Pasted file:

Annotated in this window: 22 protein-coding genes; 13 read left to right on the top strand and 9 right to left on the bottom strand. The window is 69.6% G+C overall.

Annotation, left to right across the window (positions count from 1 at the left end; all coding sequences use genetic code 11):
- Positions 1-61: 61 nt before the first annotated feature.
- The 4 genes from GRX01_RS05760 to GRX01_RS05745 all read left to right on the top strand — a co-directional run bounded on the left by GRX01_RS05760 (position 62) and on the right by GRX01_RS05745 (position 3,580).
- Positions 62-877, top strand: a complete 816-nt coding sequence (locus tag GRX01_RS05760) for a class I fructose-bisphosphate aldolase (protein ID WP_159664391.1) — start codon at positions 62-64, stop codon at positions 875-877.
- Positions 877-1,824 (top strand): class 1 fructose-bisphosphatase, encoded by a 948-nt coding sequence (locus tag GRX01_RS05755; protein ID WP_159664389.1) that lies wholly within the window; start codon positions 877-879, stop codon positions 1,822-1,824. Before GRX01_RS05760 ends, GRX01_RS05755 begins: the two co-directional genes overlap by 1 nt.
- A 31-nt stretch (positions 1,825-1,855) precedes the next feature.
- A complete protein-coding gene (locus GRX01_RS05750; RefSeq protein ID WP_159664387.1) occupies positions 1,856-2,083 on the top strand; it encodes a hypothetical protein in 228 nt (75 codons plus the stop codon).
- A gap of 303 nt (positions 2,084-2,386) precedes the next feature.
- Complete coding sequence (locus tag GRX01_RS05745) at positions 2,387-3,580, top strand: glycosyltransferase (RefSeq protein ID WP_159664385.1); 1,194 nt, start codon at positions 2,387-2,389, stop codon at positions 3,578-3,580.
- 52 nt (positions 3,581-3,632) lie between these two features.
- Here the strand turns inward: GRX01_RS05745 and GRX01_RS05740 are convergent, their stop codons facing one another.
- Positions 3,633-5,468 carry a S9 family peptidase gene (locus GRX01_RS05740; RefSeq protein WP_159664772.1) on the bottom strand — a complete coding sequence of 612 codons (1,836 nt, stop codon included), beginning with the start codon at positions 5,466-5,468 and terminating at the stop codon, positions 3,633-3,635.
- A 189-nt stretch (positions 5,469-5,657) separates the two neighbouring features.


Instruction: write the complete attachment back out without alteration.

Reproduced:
Annotated in this window: 22 protein-coding genes; 13 read left to right on the top strand and 9 right to left on the bottom strand. The window is 69.6% G+C overall.

Annotation, left to right across the window (positions count from 1 at the left end; all coding sequences use genetic code 11):
- Positions 1-61: 61 nt before the first annotated feature.
- The 4 genes from GRX01_RS05760 to GRX01_RS05745 all read left to right on the top strand — a co-directional run bounded on the left by GRX01_RS05760 (position 62) and on the right by GRX01_RS05745 (position 3,580).
- Positions 62-877, top strand: a complete 816-nt coding sequence (locus tag GRX01_RS05760) for a class I fructose-bisphosphate aldolase (protein ID WP_159664391.1) — start codon at positions 62-64, stop codon at positions 875-877.
- Positions 877-1,824 (top strand): class 1 fructose-bisphosphatase, encoded by a 948-nt coding sequence (locus tag GRX01_RS05755; protein ID WP_159664389.1) that lies wholly within the window; start codon positions 877-879, stop codon positions 1,822-1,824. Before GRX01_RS05760 ends, GRX01_RS05755 begins: the two co-directional genes overlap by 1 nt.
- A 31-nt stretch (positions 1,825-1,855) precedes the next feature.
- A complete protein-coding gene (locus GRX01_RS05750; RefSeq protein ID WP_159664387.1) occupies positions 1,856-2,083 on the top strand; it encodes a hypothetical protein in 228 nt (75 codons plus the stop codon).
- A gap of 303 nt (positions 2,084-2,386) precedes the next feature.
- Complete coding sequence (locus tag GRX01_RS05745) at positions 2,387-3,580, top strand: glycosyltransferase (RefSeq protein ID WP_159664385.1); 1,194 nt, start codon at positions 2,387-2,389, stop codon at positions 3,578-3,580.
- 52 nt (positions 3,581-3,632) lie between these two features.
- Here the strand turns inward: GRX01_RS05745 and GRX01_RS05740 are convergent, their stop codons facing one another.
- Positions 3,633-5,468 carry a S9 family peptidase gene (locus GRX01_RS05740; RefSeq protein WP_159664772.1) on the bottom strand — a complete coding sequence of 612 codons (1,836 nt, stop codon included), beginning with the start codon at positions 5,466-5,468 and terminating at the stop codon, positions 3,633-3,635.
- A 189-nt stretch (positions 5,469-5,657) separates the two neighbouring features.